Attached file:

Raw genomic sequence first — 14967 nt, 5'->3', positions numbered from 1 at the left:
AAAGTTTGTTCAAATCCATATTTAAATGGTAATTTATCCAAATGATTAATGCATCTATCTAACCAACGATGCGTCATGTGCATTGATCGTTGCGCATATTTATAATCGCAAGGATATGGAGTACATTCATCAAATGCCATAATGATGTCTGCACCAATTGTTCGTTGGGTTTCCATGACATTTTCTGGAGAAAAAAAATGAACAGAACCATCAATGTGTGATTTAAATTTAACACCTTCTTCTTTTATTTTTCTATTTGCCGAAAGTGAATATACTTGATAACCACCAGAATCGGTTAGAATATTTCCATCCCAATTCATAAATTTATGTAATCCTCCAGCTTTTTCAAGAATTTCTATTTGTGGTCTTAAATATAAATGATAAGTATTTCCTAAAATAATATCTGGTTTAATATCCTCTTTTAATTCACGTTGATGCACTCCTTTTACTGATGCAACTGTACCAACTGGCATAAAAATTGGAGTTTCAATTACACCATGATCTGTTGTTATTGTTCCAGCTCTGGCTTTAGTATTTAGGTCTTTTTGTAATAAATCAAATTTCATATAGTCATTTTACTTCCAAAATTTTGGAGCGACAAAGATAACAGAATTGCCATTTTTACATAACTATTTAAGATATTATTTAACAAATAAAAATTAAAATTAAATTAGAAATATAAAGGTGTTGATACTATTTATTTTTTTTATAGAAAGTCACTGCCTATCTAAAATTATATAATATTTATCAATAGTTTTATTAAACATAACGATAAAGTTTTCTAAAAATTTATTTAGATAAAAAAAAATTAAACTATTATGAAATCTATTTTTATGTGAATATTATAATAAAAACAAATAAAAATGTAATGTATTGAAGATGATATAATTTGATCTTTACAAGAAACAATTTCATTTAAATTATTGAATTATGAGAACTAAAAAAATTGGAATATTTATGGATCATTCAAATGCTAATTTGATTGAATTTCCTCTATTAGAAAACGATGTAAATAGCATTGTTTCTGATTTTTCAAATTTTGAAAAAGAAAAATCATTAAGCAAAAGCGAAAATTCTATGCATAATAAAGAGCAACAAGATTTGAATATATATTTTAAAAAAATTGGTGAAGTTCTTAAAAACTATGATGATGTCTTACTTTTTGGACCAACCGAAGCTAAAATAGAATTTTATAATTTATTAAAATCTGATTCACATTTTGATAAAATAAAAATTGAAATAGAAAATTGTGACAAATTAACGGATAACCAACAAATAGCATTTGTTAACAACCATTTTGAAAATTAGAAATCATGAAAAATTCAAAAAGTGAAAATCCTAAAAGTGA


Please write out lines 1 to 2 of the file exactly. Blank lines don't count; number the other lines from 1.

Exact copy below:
Raw genomic sequence first — 14967 nt, 5'->3', positions numbered from 1 at the left:
AAAGTTTGTTCAAATCCATATTTAAATGGTAATTTATCCAAATGATTAATGCATCTATCTAACCAACGATGCGTCATGTGCATTGATCGTTGCGCATATTTATAATCGCAAGGATATGGAGTACATTCATCAAATGCCATAATGATGTCTGCACCAATTGTTCGTTGGGTTTCCATGACATTTTCTGGAGAAAAAAAATGAACAGAACCATCAATGTGTGATTTAAATTTAACACCTTCTTCTTTTATTTTTCTATTTGCCGAAAGTGAATATACTTGATAACCACCAGAATCGGTTAGAATATTTCCATCCCAATTCATAAATTTATGTAATCCTCCAGCTTTTTCAAGAATTTCTATTTGTGGTCTTAAATATAAATGATAAGTATTTCCTAAAATAATATCTGGTTTAATATCCTCTTTTAATTCACGTTGATGCACTCCTTTTACTGATGCAACTGTACCAACTGGCATAAAAATTGGAGTTTCAATTACACCATGATCTGTTGTTATTGTTCCAGCTCTGGCTTTAGTATTTAGGTCTTTTTGTAATAAATCAAATTTCATATAGTCATTTTACTTCCAAAATTTTGGAGCGACAAAGATAACAGAATTGCCATTTTTACATAACTATTTAAGATATTATTTAACAAATAAAAATTAAAATTAAATTAGAAATATAAAGGTGTTGATACTATTTATTTTTTTTATAGAAAGTCACTGCCTATCTAAAATTATATAATATTTATCAATAGTTTTATTAAACATAACGATAAAGTTTTCTAAAAATTTATTTAGATAAAAAAAAATTAAACTATTATGAAATCTATTTTTATGTGAATATTATAATAAAAACAAATAAAAATGTAATGTATTGAAGATGATATAATTTGATCTTTACAAGAAACAATTTCATTTAAATTATTGAATTATGAGAACTAAAAAAATTGGAATATTTATGGATCATTCAAATGCTAATTTGATTGAATTTCCTCTATTAGAAAACGATGTAAATAGCATTGTTTCTGATTTTTCAAATTTTGAAAAAGAAAAATCATTAAGCAAAAGCGAAAATTCTATGCATAATAAAGAGCAACAAGATTTGAATATATATTTTAAAAAAATTGGTGAAGTTCTTAAAAACTATGATGATGTCTTACTTTTTGGACCAACCGAAGCTAAAATAGAATTTTATAATTTATTAAAATCTGATTCACATTTTGATAAAATAAAAATTGAAATAGAAAATTGTGACAAATTAACGGATAACCAACAAATAGCATTTGTTAACAACCATTTTGAAAATTAGAAATCATGAAAAATTCAAAAAGTGAAAATCCTAAAAGTGA